Meanwhile, have someone prepare the fire pit after the fire has settled down. You want about a 1-inch layer of coals on the floor of the pit. Never let the coals flare up during cooking, so don’t leave it unattended. On this occasion, we had built the fire too hot and had to remove most of the coals from the pit. These extra coals were placed in a small metal drum that acted as the container for the second fire.
Prepare the Pig for Roasting Continued
Wrap the pig with chicken wire to help keep it together while it is roasted and turned. Near the end of the cooking time, the meat will be tender enough to fall off the bone. The chicken wire helps keep it in place.
Pierce the skin so the fat can drip out of the meat. There's enough fat in the pig to keep it from drying out. If you don't do this, the meat will be very greasy. We added neither spices nor marinades but you can insert garlic cloves in the slits you made to drain the fat, or you can smear a molasses, brown sugar, and spice mixture over the exterior.
Note the two rebar rods, inserted perpendicular to the ones inserted in a previous photo. This arrangement of rods allows you to turn the pig any way you want.
8. Roast the Pig
Bring the pig to the roasting pit. (For the wedding, we also roasted a couple of ham legs.) Now all that’s left is to cover the pig and begin the low, slow cooking process.
Notice the cinder blocks used to hold the rebar off the ground. These makes it easier to flip the pig every hour or so. This is also why a depth of 18 inches is important. The cinder blocks elevate the pig even further away from the coals. So you’re actually 25 to 27 inches above the bottom of the pit.
Cover the pit with metal roofing material.
The following picture was taken at about 8:30am. At 8:31 the beer came out.
Notice in the picture above that the metal roofing doesn’t cover the sides. We dug the hole a bit too wide. This allowed heat to escape, and because it was a bit windy that day, air got in and generated some flare-ups that had to be extinguished.
In the picture below, you see how to flip the pig over. You want to do this about every hour.
Add coals when necessary. Because our fire started very hot, we didn’t add anything until about two hours into cooking. Knowing when to add coals isn’t determined by measuring temperature; it’s determined by the sight and sound of fat dripping into the coals. Listen for a slow, steady sizzling rhythm and look for the smoke where the fat is dripping. You need to know that the fire is burning evenly, so that the pig cooks evenly. In other words, you need to manage the coals.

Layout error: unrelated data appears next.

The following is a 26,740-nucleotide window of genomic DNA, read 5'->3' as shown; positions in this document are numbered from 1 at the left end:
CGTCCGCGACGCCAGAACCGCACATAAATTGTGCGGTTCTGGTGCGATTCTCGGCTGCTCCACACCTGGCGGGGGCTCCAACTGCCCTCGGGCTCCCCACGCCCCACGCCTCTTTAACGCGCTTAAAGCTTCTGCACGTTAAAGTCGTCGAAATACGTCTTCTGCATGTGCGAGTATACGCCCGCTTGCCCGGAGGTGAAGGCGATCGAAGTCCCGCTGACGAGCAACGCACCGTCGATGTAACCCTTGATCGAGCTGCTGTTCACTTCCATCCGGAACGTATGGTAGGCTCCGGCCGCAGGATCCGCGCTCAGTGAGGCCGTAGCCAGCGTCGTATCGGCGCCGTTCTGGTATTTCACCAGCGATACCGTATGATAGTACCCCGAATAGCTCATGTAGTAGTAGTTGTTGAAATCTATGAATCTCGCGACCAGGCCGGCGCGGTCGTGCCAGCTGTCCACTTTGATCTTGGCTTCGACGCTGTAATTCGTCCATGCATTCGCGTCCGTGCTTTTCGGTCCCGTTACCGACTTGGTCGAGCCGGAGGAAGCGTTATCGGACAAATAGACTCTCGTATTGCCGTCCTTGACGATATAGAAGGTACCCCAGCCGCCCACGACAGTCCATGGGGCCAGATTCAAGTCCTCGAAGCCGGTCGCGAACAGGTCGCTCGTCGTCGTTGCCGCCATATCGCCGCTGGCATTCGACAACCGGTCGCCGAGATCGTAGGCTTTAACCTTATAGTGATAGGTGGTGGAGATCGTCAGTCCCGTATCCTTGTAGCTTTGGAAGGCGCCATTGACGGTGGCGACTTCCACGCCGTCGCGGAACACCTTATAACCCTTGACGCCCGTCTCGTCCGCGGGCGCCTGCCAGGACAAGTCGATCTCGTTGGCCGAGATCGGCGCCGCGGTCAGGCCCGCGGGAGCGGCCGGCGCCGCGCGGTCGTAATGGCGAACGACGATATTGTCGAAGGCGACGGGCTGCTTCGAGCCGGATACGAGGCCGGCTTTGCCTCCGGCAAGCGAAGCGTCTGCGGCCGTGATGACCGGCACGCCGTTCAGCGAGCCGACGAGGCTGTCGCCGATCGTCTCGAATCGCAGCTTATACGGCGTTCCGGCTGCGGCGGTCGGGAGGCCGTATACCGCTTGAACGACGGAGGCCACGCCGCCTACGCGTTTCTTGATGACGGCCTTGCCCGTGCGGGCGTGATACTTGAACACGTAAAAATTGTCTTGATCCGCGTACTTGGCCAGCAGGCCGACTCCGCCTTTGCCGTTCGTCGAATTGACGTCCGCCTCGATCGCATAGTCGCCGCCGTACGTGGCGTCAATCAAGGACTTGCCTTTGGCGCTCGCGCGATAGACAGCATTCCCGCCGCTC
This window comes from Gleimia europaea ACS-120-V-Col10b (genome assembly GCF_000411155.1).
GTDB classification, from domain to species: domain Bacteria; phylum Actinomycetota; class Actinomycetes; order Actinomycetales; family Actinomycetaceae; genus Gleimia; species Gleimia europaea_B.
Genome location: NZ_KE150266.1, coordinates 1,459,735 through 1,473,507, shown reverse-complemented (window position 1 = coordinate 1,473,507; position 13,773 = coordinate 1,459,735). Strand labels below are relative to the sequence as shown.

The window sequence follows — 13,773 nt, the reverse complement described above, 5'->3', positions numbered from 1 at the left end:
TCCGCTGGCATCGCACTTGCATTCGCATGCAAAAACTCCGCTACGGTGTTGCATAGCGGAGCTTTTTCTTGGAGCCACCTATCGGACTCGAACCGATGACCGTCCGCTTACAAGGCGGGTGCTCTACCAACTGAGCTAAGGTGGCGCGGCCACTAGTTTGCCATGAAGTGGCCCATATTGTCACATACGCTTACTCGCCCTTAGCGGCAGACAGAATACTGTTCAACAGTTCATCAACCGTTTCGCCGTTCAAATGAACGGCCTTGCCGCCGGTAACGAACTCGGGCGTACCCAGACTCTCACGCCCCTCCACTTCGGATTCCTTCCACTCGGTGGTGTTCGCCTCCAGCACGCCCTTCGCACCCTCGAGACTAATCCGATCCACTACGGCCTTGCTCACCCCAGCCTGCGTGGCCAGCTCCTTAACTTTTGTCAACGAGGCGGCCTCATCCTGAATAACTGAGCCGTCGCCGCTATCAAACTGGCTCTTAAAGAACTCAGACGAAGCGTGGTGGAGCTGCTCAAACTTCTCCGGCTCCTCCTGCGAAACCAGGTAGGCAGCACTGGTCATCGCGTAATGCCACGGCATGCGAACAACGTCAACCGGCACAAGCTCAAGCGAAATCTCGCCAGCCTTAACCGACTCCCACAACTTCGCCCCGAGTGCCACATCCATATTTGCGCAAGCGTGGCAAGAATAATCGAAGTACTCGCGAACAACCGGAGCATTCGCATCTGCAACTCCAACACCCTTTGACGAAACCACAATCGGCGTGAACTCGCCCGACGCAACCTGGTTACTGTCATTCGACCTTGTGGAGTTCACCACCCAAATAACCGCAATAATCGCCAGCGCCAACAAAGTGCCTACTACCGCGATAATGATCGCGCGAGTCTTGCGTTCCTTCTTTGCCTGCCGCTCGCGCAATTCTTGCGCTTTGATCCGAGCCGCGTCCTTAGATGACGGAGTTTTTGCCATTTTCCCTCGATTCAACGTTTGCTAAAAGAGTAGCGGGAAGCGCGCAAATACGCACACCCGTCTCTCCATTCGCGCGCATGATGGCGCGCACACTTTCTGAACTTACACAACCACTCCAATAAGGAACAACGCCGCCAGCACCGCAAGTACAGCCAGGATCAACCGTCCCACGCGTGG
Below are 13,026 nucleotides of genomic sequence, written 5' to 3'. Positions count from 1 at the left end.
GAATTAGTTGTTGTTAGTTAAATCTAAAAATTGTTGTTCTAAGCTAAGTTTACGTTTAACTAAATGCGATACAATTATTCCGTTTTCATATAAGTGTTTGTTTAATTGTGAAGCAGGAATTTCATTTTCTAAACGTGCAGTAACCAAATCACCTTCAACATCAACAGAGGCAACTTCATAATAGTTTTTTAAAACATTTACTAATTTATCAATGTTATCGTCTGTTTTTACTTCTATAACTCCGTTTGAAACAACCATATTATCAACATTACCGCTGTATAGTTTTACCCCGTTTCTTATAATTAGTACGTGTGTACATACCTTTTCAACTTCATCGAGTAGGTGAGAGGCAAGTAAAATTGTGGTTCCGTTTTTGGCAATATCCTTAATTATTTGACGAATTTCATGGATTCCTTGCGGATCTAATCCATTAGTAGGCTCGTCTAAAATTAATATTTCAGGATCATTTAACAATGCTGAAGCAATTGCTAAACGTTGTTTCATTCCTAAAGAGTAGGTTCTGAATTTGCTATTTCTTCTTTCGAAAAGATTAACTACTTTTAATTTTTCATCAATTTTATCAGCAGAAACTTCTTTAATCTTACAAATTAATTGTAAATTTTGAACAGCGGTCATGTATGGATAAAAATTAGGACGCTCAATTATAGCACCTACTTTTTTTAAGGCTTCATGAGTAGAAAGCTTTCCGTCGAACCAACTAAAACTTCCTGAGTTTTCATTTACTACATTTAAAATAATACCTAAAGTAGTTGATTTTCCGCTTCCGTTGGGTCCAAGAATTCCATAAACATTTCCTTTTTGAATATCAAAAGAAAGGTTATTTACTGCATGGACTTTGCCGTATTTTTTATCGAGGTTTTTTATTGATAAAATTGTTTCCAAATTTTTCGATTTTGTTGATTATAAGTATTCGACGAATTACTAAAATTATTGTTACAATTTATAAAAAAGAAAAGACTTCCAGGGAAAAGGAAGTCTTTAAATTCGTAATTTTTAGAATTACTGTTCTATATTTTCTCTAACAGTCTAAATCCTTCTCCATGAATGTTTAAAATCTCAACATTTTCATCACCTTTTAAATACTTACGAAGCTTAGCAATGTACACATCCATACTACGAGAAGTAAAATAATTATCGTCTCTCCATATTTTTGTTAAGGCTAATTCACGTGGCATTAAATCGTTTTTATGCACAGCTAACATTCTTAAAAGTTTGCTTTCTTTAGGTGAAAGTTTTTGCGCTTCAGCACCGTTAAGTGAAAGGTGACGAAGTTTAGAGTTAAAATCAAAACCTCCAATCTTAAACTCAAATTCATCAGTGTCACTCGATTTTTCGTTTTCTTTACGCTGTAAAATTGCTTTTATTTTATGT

By coals I mean, pre-burned wood. This is where the secondary fire comes in. Keep a fire going off to the side. When you need some more heat, pull the coals from the secondary fire and place them where needed beneath the pig. It helps to have one person lift the corner of the metal covering with a shovel, and another person to shovel the coals into the pit.
You’ll know where additional heat is needed; the areas where you don't see the fat dripping.
Also, as the fuel is burned up, add coals to different parts of the pit on an as-needed basis.
Towards the end of the cooking time (about 7 hours), start checking the internal temperature. Check the temperate in various parts of the pig and when you get a consistent 155F, remove the pig from the fire to a prepared carving surface. The carry over cooking will bring it to 160 to 165F. A 160 lb pig takes about 7 hours to cook; a 60 lb pig takes about 4 hours.
One photo I don’t have is spraying the little flare ups that occur. Keep the garden sprayer near by and don’t be afraid to use it. Move the coals around if one area of coals sounds like it’s getting more fat dripping on it than the other areas.
9. Carve the Pig
Once fully cooked, the meat just falls off the bone. In this instance, the smoke ring was about 1/2 inch thick. There were no leftovers. Notice the gentleman on the left is wearing the thick welder’s rubber gloves. You don’t need a knife to ‘carve’ a roasted pig. But know that the meat inside is going to be very hot and the gloves are necessary.
This is the view we had overlooking the valley. All-in-all it was one of the most memorable days of my cooking experience!
Copyright 2003 Michael Laverty. All rights reserved.
Please post your questions here -->> Q&A